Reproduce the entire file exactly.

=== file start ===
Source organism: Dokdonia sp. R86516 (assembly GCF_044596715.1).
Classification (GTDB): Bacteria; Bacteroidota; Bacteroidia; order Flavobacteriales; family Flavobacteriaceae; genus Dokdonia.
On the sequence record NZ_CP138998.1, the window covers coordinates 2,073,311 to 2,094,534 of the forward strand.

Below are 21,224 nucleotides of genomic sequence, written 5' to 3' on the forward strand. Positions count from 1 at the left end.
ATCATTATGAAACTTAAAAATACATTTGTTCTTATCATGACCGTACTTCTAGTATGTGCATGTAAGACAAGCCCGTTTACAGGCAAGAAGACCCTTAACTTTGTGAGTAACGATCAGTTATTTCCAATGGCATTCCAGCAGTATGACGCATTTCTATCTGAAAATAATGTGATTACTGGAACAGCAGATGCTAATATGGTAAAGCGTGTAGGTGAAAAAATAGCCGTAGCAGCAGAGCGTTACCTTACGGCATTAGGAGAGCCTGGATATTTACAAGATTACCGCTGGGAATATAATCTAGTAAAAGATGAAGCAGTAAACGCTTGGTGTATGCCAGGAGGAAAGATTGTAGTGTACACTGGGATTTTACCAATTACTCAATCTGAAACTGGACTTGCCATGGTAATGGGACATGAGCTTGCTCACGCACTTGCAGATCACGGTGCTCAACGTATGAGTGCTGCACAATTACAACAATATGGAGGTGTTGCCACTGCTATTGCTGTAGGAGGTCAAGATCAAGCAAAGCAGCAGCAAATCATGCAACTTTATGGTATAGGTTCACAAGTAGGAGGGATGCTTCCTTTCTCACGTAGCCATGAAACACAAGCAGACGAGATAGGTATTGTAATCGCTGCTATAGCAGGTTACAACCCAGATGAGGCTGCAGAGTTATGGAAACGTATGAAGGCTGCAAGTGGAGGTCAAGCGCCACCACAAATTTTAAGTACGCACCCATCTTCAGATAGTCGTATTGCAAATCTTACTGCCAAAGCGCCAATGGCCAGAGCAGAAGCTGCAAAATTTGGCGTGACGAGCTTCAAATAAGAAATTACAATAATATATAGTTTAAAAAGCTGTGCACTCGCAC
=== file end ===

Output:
Source organism: Dokdonia sp. R86516 (assembly GCF_044596715.1).
Classification (GTDB): Bacteria; Bacteroidota; Bacteroidia; order Flavobacteriales; family Flavobacteriaceae; genus Dokdonia.
On the sequence record NZ_CP138998.1, the window covers coordinates 2,073,311 to 2,094,534 of the forward strand.

Below are 21,224 nucleotides of genomic sequence, written 5' to 3' on the forward strand. Positions count from 1 at the left end.
ATCATTATGAAACTTAAAAATACATTTGTTCTTATCATGACCGTACTTCTAGTATGTGCATGTAAGACAAGCCCGTTTACAGGCAAGAAGACCCTTAACTTTGTGAGTAACGATCAGTTATTTCCAATGGCATTCCAGCAGTATGACGCATTTCTATCTGAAAATAATGTGATTACTGGAACAGCAGATGCTAATATGGTAAAGCGTGTAGGTGAAAAAATAGCCGTAGCAGCAGAGCGTTACCTTACGGCATTAGGAGAGCCTGGATATTTACAAGATTACCGCTGGGAATATAATCTAGTAAAAGATGAAGCAGTAAACGCTTGGTGTATGCCAGGAGGAAAGATTGTAGTGTACACTGGGATTTTACCAATTACTCAATCTGAAACTGGACTTGCCATGGTAATGGGACATGAGCTTGCTCACGCACTTGCAGATCACGGTGCTCAACGTATGAGTGCTGCACAATTACAACAATATGGAGGTGTTGCCACTGCTATTGCTGTAGGAGGTCAAGATCAAGCAAAGCAGCAGCAAATCATGCAACTTTATGGTATAGGTTCACAAGTAGGAGGGATGCTTCCTTTCTCACGTAGCCATGAAACACAAGCAGACGAGATAGGTATTGTAATCGCTGCTATAGCAGGTTACAACCCAGATGAGGCTGCAGAGTTATGGAAACGTATGAAGGCTGCAAGTGGAGGTCAAGCGCCACCACAAATTTTAAGTACGCACCCATCTTCAGATAGTCGTATTGCAAATCTTACTGCCAAAGCGCCAATGGCCAGAGCAGAAGCTGCAAAATTTGGCGTGACGAGCTTCAAATAAGAAATTACAATAATATATAGTTTAAAAAGCTGTGCACTCGCAC